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Toledo: First financial “ding” on Siletz River water intake project – Taking on a $10 million project in tiny little bites – A muni pool update

Toledo City Council  Tuesday evening

Toledo City Council
Tuesday evening

First “change order” right off the top

Toledo City Councilors got some less than welcome news Tuesday evening – a financial “ding” for a late start on the town’s new Siletz Water Intake facility. It’s a $22,000 add-on charge from the contractor for what amounts to a delayed start to the project, through no fault of the city. Councilors say they couldn’t give the green light for construction until federal agencies issued the permit to move ahead, which they eventually did but many weeks beyond what was expected. “We’re overworked,” was their excuse. So Toledo has to come up with an extra $22,000 for having equipment sitting idle that could have been making the contractor money elsewhere.

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Toledo Wastewater Treatment Plant City of Toledo photo

Toledo Wastewater Treatment Plant
City of Toledo photo

To get the grants you gotta have a plan

Toledo councilors got an update from Public Works Director Marc Howatt on how to bring the city’s sewer and waste water system into the 21st century. Howatt’s lament is one that echoes across the country in big towns and small, that America did not properly invest in its sewer and water distribution systems and now the cost of Toledo bringing their’s back up to snuff is crushing. Ten million dollars according to Howatt.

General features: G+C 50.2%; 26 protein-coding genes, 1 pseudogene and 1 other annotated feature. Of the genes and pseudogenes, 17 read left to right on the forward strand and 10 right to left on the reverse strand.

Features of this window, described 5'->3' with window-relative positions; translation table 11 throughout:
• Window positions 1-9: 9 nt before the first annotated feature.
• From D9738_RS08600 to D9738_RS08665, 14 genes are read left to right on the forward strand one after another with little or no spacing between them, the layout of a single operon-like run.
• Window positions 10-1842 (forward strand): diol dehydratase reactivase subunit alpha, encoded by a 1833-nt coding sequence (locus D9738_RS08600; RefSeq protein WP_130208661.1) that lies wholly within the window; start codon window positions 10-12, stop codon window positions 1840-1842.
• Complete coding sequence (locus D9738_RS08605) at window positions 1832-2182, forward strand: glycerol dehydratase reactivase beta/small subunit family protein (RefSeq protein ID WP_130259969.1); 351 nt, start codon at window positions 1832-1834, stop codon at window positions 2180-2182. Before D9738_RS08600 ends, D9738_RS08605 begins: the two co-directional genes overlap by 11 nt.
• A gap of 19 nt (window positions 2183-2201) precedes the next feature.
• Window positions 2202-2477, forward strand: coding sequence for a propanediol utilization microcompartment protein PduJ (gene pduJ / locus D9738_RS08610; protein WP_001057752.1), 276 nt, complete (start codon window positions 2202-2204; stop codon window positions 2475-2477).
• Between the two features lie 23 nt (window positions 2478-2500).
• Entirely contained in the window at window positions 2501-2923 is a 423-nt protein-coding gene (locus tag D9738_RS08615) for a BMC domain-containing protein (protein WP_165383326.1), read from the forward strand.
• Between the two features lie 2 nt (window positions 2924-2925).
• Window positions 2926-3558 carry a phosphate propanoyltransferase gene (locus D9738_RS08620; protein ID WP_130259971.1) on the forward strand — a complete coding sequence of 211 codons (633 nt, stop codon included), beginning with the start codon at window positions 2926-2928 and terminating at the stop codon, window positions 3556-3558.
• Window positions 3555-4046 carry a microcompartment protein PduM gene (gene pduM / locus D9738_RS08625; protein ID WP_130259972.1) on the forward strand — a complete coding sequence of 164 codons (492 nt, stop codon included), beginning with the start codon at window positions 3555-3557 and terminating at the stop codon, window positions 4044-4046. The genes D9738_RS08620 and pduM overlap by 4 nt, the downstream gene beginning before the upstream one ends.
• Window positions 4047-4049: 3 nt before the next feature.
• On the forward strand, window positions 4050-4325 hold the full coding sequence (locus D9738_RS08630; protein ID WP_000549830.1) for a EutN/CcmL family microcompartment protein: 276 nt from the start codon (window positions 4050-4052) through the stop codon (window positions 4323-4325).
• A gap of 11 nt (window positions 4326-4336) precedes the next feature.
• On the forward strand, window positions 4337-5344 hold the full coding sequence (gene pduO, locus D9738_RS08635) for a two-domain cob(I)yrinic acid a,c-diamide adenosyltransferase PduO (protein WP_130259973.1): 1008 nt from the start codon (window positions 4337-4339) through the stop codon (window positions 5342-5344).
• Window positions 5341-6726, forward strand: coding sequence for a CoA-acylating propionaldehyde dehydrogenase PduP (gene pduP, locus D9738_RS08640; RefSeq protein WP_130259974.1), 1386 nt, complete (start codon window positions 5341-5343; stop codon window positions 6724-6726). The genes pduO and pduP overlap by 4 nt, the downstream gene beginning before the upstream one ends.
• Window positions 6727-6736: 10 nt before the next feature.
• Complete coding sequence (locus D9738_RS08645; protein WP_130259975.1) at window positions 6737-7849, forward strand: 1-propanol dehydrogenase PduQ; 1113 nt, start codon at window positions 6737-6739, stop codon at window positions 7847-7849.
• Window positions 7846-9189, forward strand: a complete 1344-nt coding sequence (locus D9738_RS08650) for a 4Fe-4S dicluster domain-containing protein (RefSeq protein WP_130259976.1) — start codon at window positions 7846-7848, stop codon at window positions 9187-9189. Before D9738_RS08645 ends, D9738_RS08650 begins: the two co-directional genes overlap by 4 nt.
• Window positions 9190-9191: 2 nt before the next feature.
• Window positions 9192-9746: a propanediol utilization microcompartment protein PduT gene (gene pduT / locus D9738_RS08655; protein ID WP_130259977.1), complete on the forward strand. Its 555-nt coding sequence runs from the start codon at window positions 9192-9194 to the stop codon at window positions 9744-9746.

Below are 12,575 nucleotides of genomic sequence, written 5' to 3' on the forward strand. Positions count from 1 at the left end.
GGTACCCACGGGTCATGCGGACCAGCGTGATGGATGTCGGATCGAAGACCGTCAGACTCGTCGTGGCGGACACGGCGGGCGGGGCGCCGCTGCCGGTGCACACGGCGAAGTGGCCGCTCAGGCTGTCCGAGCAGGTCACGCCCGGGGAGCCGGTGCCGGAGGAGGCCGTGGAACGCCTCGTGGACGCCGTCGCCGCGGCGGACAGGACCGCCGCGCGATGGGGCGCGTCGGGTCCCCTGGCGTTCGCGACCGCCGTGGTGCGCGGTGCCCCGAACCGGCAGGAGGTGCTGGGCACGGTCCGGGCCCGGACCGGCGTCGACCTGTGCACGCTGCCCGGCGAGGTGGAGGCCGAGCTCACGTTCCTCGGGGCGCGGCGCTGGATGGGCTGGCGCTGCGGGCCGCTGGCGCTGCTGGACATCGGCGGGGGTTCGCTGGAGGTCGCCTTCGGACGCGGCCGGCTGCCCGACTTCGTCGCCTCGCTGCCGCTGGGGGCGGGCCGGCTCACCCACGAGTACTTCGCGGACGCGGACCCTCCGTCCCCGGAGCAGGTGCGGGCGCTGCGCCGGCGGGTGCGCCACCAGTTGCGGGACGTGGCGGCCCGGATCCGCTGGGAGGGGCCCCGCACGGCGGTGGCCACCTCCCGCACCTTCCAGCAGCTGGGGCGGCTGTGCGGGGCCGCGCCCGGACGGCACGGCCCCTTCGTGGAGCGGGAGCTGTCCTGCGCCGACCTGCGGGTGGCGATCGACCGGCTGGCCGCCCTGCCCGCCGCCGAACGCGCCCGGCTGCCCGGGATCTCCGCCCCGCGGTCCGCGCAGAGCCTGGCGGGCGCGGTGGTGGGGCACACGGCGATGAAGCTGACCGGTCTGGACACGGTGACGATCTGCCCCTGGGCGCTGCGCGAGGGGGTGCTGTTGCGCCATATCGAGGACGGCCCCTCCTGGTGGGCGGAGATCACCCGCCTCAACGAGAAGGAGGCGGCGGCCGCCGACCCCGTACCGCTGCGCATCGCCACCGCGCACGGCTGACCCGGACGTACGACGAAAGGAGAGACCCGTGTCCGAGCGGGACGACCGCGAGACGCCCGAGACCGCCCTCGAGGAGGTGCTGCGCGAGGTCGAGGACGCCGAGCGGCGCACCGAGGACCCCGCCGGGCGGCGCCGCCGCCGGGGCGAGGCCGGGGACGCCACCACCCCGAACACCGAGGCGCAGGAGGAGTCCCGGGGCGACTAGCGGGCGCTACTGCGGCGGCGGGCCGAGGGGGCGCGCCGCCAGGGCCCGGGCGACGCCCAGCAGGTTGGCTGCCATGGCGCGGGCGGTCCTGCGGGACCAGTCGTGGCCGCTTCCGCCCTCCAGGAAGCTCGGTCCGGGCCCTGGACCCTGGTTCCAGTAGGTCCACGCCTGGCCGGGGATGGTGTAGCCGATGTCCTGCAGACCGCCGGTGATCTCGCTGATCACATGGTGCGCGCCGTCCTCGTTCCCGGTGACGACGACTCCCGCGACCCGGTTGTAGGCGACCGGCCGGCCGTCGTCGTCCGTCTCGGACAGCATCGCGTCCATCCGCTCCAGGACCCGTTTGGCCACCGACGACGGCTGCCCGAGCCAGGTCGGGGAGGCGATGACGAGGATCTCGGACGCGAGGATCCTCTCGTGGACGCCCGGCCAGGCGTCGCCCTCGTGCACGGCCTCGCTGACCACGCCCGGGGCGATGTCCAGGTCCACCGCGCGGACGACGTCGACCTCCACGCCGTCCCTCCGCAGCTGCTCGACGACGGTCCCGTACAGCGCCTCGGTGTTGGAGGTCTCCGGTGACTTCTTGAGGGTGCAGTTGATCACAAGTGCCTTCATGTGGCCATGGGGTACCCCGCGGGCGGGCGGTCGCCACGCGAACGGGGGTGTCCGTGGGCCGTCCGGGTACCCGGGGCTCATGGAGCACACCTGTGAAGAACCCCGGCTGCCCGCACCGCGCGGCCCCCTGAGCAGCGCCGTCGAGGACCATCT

Howatt said a town as small as Toledo cannot be expected to raise ten million dollars without winning some government grants along the way. But he quickly added that those grants won’t come unless Toledo has a rock solid plan on how those moneys would be spent. Howatt said the town indeed has a plan and asked the council to adopt it at their September 8th meeting. Once adopted and reviewed by the State Department of Environmental Quality (DEQ), Toledo can join in the hunt for federal and state dollars to begin repairing and upgrading its wastewater and stormwater lines.

Howatt said the biggest problem facing Toledo is infiltration of rainwater into the main sewer lines. During downpours the Toledo sewer plant frequently spikes to two to three times its normal inflows with less than pleasant results. Howatt said that state DEQ is not happy about it and will eventually start slapping fines on Toledo for dumping less than fully treated effluent into local waterways – a situation that is common among many cities and towns in the western third of the state.

Again the council is likely to approve the city’s long term wastewater master plan in early September and then set about trying to find the money to get the work done.

Toledo Pool Archive photo

Toledo Pool
Archive photo

Trying to find a way to affordably keep the Toledo Pool open

Toledo’s Recreation and Aquatics Director Joe Andrews gave the council a quick update on efforts to ascertain what it will take to keep the Toledo Pool open despite its age. The facility is a hometown favorite of families, their kids including senior citizens who use it to remain viable and strong even into their advancing years. Andrews told the council that some initial investigating of the pool’s infrastructure raised more questions than answers so he again thanked the council for authorizing a more comprehensive evaluation to be performed. Andrews said a final report on the pool’s condition will be ready for council review by early October.

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